There have been concerns that stem cell research is human experimentation. It has been likened to experimentation on inmates of the concentration camps in Nazi Germany during the Second World War. The analogy, however, may not hold. The victims of the Nazi experiments were children and adults. Stem cells on the other hand are clusters of cells. There is no comparison. Human experimentation has always been done. Every new drug or medical treatment module has been subjected to animal testing, and when found to be safe and effective, were tried on humans (with the participants’ consent, of course). It is by this form of human experimentation that we are able to enjoy the better healthcare we have today. Christians, fulfilling the mandate to ‘love our neighbour’, should consider supporting and even taking part in such clinical trials or human experimentation because the data obtained will benefit humankind.

Another area of ethical concern is the patenting of human cells. Commercial organisations are bound to patent their inventions or discoveries for monetary profit. This is especially so in the pharmaceutical and biotechnological companies. Patents have always been awarded for inventions. Whether a discovery can be patented is questionable but the distinction has been blurred for some time, again because of financial goals. Whether one can claim exclusive rights to something natural is debatable. A USA patent has been granted to a company for ‘cells which come from the early human embryo and are pluripotent’. What this would mean is that in the USA, all embryonic stem cells are the monopoly of one company! But it must be questioned whether anyone can patent a part of the human body. The human body is God’s creation. This applies to stem cells which are also part of the human body. That we know more about them and their potential is a discovery, not an invention. One may patent the techniques of nuclear transfer technology but can anyone patent stem cells?

The patenting of stem cells also creates another problem. It limits the opportunities for other researchers to do stem cell research. Stem cell research is in its infancy, so it is in the interest of humankind that as many researchers and institutions as possible be given the freedom to be involved.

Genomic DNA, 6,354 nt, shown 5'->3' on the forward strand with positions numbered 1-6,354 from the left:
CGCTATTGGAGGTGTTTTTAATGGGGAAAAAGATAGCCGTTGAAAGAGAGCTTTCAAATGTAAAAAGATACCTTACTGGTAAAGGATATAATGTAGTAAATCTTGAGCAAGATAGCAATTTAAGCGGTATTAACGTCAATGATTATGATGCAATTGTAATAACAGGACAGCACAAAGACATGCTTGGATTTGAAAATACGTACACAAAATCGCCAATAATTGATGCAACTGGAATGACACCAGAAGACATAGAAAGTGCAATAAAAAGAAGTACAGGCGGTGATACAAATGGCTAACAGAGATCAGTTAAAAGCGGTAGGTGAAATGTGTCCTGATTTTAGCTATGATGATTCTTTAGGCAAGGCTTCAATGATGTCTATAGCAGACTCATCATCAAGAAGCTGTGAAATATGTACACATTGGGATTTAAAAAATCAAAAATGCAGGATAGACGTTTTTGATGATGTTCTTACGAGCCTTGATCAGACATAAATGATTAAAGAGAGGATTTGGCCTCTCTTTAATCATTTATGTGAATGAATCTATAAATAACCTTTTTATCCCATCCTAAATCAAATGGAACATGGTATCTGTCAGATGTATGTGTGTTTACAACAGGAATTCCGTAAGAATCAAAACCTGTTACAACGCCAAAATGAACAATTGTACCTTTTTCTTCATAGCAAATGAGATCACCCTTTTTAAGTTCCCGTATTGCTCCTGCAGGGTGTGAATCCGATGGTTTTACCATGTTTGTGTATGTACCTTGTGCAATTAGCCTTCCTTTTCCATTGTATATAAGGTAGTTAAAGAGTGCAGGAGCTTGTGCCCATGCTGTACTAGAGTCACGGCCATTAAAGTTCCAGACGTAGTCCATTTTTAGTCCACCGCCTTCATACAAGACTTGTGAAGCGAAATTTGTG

Finally the patenting of stem cells and its research will result in only the rich reaping the benefits. Basic healthcare data and use should be available to everybody. The Christian response should be to fight against such exploitation and commercialisation of our natural resources. Even though some may not agree with stem cell research, all must fight against the commercialisation of pure science research.

Conclusion

Stem cell research is new and many people confuse the issues of stem cell research with cloning. We should be able to differentiate between the two issues and respond appropriately. The potential benefits from stem cell research are enormous. Its clinical application through therapeutic cloning is even more awesome. Doctors will be able to treat cell degeneration diseases with cell replacements and circumvent organ donor rejection with the patient’s own cloned tissue and organs. Most Christians would agree on the potential of the applications of stem cell research. The main point of contention is the source of stem cells. While there is room for a range of views on the source of stem cells, depending on one’s belief on when human life begins, Christians should continue to pray for adult stem cell research to advance rapidly to make adult stem cells as pluripotent as embryonic stem cells.

The editors in their introduction to the book, The Embryonic Stem Cell Debate, describe the contributors to the book, “All of them take the status of the embryo as critically important, but some hold that status in tension with other values such as the mandate to heal, whereas others maintain that a theological view mandates particular commitment to the weak and vulnerable or to new understanding of the origins or respect. Others, finally, believe that respect must be nuanced according to the nature of what is being respected…it is, in large part, a conversation about the ethical, scientific, philosophic, and religious meaning of who we are as human beings and what our fate will be in the new century.”
 

                                                                                                                                                                           Soli Deo Gloria

 

|posted 10 June 2006|